BA to MCD: How to Successfully Transition from College to a MuleSoft Consultant
In May 2022, I graduated from the University of Colorado at Boulder (CU Boulder) with a B.A. in Mathematics and a double minor in Computer Science and Sociology.
This might seem like a counterintuitive mix, but it made perfect sense for me: I’ve always enjoyed problem-solving, analytical thinking, and working with people.
I joined Big Compass as a Consultant and Developer shortly after graduating, and in this blog I’m going to talk about my college career, why I joined Big Compass, and how I prepared for (and earned!) my first MuleSoft certification.
If you’re considering a career in consulting, I hope you can learn a thing or two from my experiences.
Blending My Technical and Interpersonal Skills
I was first introduced to coding in my early math classes at CU Boulder, where I quickly learned how much I enjoyed applying theoretical concepts to real-world problems. From there, I enrolled in Computer Science courses during my second year and soon declared C.S. as one of my minors — it felt like a natural addition to my Mathematics major.
However, while I certainly enjoyed mathematics and the technical side of coding, I also knew that I wanted to build connections and make an impact in the lives of the people around me. So, that’s why I also added a Sociology minor to my studies.
From there, I just needed to find the perfect career for my professional and personal interests. I knew that I needed a career that would allow me to use and refine my technical skills and one that would allow me to interact with other people frequently.
Consulting sounded like the ideal fit because it would allow me to tap into both my technical and interpersonal skills. I could solve problems with code and develop algorithms, all while working with clients to help them meet their business and data-related goals.
Joining the Big Compass Team
Armed with these insights about my professional and personal preferences (and my diploma), I set out to find the right place to start my career. Fortunately, I discovered Big Compass and soon realized that their consulting practice would allow me to use all of my different strengths and skills.
Shortly after joining the team, I set out to tackle my first big professional challenge: Studying for, and earning, my MuleSoft Certified Developer (MCD) Level 1 certification. Fortunately, I was still in “studying and test-taking mode” after graduating college, which made it much easier for me to prepare for and take the MuleSoft Developer certification test.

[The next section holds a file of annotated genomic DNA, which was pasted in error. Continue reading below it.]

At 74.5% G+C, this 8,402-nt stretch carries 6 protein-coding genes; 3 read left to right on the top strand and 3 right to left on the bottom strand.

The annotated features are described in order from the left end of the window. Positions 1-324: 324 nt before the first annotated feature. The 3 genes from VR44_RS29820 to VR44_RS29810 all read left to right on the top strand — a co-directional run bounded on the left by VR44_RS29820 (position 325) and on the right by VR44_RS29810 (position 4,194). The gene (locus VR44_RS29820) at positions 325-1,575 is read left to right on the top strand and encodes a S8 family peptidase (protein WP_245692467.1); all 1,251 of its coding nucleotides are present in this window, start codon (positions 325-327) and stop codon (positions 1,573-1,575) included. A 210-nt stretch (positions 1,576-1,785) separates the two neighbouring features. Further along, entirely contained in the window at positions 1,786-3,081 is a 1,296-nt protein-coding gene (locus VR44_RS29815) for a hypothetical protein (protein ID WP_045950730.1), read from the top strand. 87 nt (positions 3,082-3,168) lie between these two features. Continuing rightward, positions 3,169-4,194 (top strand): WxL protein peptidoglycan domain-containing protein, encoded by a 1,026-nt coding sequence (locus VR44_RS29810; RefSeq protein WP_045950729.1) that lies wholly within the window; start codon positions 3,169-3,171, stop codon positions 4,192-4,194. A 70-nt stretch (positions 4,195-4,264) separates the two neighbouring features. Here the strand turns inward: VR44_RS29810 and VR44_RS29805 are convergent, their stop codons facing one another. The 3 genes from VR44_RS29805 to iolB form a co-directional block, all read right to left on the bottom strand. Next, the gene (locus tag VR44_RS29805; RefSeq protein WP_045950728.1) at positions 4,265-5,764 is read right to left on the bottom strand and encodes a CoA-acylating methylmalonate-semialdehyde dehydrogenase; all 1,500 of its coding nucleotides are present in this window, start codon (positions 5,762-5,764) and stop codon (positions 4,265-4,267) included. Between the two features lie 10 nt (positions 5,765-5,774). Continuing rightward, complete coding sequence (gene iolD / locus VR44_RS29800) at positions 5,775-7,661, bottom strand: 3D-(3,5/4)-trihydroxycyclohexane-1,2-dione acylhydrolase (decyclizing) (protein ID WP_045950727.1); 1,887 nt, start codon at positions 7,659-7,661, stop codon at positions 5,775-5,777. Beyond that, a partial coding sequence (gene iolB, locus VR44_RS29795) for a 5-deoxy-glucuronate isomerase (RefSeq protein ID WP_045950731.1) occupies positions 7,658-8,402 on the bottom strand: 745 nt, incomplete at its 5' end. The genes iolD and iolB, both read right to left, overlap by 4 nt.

However, even though I was studying for my MuleSoft certification, I was also working at the same time. This meant I needed to navigate a mindset shift.
Navigating the Transition From College Student to Consultant
In college the value of my work, and my overall performance, was neatly quantified in a grade. Now, I had to apply theories and knowledge to real-world situations. Instead of a grade, the value of my work would be reflected in the success of my team and our projects. My work felt more meaningful, but the switch was definitely nerve-wracking and stressful at times.
That’s why I’m grateful I could study for a new credential and kick off my career at the same time. Training to get my MCD Cert meant that I could simultaneously learn a new technology and gain the confidence and knowledge I needed to be successful with my consulting projects. It was a win-win.
Since the experience of studying for my first MCD cert is still so fresh in my mind, I’d love to share a few helpful tips and tricks for other professionals who hope to earn their first MuleSoft certification.
Studying for the MuleSoft Certified Developer Level 1 Course: My Top Tips
The MuleSoft Certified Developer (MCD) - Level 1 course is a 60-question, 120-minute proctored exam. Anyone who completes the Anypoint Platform Development: Fundamentals course (which I’ll talk about shortly) can attempt the exam twice, at no cost.
When preparing for the exam, these are the tips and techniques that I believe fueled my success.
Master the fundamentals.
First things first, it’s important to understand Java and/or a language like Python or C++. While syntax and functions vary, the underlying logic is similar between each language.
Take the Anypoint Platform Development: Fundamentals (Mule 4) course.